As you may know, I recently had my annual four-mile “Fun Run” with our students. It’s a special way to get to know them better, and also a small piece of what for me is a much bigger picture: striving to make our Medical Center a flagship institution in helping people stay well.
A growing proportion of our academic and clinical programs—including our new Center for Healthful Behavior Change, our Center of Excellence on Addiction, and our Institute of Community Health and Research—have that very goal. But I think an important part of this must also be that we lead by example, understanding that modifying behavior is the hardest thing there is.
You know the kinds of steps we’ve taken: the complete ban on smoking in and around the Medical Center, the focus on improving nutrition in our cafeteria, the Reach for Wellness program, and so on. The latter initiative, designed to help employees tackle their own health challenges (like losing weight or exercising regularly) recently earned us the American Heart Association’s Platinum Recognition Award, an honor bestowed on only 110 organizations nationwide.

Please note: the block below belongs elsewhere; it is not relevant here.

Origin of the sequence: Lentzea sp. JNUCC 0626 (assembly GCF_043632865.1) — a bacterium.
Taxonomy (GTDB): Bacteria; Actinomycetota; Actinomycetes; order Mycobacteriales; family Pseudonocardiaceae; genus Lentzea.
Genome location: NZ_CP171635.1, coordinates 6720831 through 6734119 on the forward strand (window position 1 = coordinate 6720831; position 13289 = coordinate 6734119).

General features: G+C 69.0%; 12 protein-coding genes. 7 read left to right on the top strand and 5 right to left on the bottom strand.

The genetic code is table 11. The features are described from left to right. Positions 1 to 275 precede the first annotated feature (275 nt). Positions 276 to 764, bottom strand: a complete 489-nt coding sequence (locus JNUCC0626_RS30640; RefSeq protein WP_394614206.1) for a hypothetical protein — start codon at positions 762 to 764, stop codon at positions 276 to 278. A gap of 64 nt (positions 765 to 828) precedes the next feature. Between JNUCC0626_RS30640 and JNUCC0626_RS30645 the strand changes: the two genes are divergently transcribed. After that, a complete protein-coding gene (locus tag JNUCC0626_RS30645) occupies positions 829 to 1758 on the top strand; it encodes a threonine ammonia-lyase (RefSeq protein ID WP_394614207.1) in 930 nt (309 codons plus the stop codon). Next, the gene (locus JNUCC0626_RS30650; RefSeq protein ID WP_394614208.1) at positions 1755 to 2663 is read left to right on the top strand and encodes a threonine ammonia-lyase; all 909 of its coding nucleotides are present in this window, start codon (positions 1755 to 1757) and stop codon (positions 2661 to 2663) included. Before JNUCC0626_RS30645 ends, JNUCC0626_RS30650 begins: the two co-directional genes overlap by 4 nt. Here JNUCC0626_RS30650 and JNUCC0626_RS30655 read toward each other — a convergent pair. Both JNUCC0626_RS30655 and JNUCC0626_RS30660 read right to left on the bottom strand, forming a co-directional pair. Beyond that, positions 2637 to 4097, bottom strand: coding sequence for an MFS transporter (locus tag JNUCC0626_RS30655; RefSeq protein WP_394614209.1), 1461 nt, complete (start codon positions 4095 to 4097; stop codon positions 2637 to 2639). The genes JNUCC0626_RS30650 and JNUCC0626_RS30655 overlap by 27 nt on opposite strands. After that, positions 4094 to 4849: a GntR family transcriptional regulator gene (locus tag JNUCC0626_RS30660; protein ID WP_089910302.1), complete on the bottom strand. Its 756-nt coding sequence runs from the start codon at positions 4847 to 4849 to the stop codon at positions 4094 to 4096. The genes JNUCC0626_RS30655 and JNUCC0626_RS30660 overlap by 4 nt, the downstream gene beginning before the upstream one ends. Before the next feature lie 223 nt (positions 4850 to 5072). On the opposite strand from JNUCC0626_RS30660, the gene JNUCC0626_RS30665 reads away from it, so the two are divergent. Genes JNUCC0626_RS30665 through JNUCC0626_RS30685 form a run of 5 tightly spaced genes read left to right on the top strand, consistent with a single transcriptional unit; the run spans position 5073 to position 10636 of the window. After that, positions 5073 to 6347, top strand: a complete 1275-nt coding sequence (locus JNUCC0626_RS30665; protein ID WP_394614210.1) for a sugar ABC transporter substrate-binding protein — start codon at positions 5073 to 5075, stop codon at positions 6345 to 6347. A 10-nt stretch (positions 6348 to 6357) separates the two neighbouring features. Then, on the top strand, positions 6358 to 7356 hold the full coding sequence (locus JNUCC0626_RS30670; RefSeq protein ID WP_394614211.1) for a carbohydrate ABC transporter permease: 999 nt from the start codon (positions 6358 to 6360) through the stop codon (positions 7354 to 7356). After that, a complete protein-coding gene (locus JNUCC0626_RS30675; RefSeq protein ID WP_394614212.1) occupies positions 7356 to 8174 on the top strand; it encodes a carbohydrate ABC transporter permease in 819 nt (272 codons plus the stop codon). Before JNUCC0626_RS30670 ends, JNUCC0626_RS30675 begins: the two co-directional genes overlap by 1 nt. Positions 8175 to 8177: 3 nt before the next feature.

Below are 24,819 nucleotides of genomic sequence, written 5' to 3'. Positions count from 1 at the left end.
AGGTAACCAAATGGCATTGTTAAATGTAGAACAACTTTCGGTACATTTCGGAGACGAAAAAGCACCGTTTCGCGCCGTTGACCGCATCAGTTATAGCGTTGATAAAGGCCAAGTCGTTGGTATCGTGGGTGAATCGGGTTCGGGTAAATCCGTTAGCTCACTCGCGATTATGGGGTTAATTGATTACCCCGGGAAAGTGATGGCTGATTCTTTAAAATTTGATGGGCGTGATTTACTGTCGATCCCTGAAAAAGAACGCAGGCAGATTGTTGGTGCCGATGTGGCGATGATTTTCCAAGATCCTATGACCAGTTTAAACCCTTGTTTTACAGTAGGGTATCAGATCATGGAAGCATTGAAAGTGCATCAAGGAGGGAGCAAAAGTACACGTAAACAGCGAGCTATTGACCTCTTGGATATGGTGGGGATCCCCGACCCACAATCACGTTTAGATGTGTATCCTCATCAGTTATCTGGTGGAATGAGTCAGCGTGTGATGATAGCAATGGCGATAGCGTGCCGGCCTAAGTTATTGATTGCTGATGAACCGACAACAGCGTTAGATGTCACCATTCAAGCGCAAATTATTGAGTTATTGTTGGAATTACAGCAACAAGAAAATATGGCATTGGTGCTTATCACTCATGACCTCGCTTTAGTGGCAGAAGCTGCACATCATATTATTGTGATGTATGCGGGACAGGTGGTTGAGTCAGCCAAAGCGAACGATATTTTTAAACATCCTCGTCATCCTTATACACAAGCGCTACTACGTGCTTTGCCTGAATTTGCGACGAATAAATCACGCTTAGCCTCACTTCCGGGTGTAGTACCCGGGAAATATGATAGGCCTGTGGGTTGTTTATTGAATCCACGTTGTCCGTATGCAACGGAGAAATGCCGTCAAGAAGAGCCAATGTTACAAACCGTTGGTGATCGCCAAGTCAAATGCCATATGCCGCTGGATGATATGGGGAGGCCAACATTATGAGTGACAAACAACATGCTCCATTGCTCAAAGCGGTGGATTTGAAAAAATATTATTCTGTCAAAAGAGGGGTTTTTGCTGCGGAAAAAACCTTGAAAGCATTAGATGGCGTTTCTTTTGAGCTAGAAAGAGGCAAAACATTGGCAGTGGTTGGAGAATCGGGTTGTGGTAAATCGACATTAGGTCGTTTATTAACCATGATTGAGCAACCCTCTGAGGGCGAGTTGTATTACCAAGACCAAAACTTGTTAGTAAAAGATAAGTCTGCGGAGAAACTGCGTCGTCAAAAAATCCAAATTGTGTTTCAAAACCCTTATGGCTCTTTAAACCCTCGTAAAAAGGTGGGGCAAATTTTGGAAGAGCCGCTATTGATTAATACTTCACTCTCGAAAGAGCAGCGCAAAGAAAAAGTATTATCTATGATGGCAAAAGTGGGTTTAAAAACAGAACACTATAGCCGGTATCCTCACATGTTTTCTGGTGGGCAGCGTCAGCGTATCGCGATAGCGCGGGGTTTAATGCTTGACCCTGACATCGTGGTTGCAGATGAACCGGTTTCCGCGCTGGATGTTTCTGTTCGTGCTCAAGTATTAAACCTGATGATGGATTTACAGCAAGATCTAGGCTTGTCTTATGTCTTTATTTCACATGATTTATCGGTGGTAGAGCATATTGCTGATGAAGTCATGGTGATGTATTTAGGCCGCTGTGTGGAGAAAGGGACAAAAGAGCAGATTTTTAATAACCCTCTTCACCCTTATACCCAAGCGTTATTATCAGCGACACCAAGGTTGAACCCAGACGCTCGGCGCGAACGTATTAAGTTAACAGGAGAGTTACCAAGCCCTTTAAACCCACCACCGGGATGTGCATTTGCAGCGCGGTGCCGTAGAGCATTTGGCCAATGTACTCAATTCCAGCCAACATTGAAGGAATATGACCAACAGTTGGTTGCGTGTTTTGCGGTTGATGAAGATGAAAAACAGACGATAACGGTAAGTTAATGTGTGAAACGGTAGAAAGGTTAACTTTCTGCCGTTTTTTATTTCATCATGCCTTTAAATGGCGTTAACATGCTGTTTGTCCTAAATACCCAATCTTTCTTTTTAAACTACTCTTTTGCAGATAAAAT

Alongside these institutional initiatives, I would hope to see each of us—as parents, friends, teachers and caregivers—dedicate ourselves to a healthy lifestyle, in all the small ways that make such a difference over time. Taking the stairs instead of the elevator when we can. Taking a piece of fruit instead of a candy bar. Taking whatever medication we’re supposed to be taking. And so on.
With fully half the deaths in this country attributable to unhealthy behaviors, not to mention the toll of preventable conditions that sap energy and vitality, I’m convinced that helping people protect their health is probably the biggest contribution we can make, both to individual well-being and to reducing the costs of care. And to me, doing everything we can to protect our own health—and help those around us protect theirs—is where it all starts.